However, these initiatives soon turned into the development of nuclear weapons for military purposes. but why?
- weapon of protection
As de Klerk said in his 1993 speech, South Africa’s decision to develop nuclear weapons with limited warheads began in 1974. The reason for this was the threat posed by the expansion of Soviet forces in South Africa.
The uncertainty created by the Warsaw Pact, an organization of communist-minded countries, also became a reason for South Africa to develop nuclear weapons.
The changing security situation in Africa also influenced South Africa’s decision.
Portugal left its colonies in Africa. Mozambique and Angola became independent. The civil wars that broke out here took an international shape. The shadow of the Cold War was looming between the Left and the capitalist forces. The regional security situation had become unstable.
The number of Cuban forces in Angola was increasing. South Africa felt it needed a protective weapon. The country was isolated at the international level as well.
The president told parliament that his country could not depend on foreign aid in the event of an attack.
South Africa was also isolated internationally because of its apartheid policy and was being banned from buying arms.
For these reasons too, the situation for South Africa was delicate and at the same time South Africa was becoming isolated in the field of nuclear energy.
The US blocked the exchange of nuclear weapons information with South Africa. In 1978, the US passed a law under which nuclear technology could not be given to countries that were not part of the NPT (Non-Proliferation Treaty).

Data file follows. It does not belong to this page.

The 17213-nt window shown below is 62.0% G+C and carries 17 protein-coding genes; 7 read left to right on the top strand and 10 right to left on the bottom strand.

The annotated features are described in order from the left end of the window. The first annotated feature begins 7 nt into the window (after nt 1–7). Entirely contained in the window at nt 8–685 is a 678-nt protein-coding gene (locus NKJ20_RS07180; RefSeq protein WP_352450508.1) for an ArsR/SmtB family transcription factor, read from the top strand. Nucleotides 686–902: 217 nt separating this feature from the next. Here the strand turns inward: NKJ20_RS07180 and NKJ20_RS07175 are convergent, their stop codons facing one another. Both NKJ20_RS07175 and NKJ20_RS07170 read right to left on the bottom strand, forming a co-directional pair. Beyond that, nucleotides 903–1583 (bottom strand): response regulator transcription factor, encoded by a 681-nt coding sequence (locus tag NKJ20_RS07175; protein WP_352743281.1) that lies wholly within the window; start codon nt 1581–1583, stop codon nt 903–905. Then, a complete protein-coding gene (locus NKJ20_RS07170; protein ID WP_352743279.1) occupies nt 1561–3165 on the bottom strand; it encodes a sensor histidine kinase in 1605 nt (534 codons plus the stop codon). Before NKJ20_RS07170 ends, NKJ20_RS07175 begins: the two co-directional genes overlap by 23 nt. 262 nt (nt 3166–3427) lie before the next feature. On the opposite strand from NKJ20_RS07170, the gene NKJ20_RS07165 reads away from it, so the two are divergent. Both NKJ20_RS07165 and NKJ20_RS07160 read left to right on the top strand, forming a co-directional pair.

During the Cold War, the world was divided in two, and South Africa was not supported by either of the two superpowers of that era, the US and Russia.
In 1977, when South Africa was preparing for an underground nuclear test, the US and the Soviet Union together stopped it.
- hidden danger
In these circumstances, the South African government reached the decision that it should make an atomic bomb for its own security, and in April 1978, the South African government approved a three-stage nuclear deterrence strategy.
The first of these was to keep uncertainty about the country’s nuclear capabilities, that is, it should neither be accepted nor denied.
The second phase was to be implemented when there was a threat to South Africa.
In these circumstances, it was decided that a superpower like America would be told privately that South Africa had nuclear weapons. This could have helped internationally to end the threat.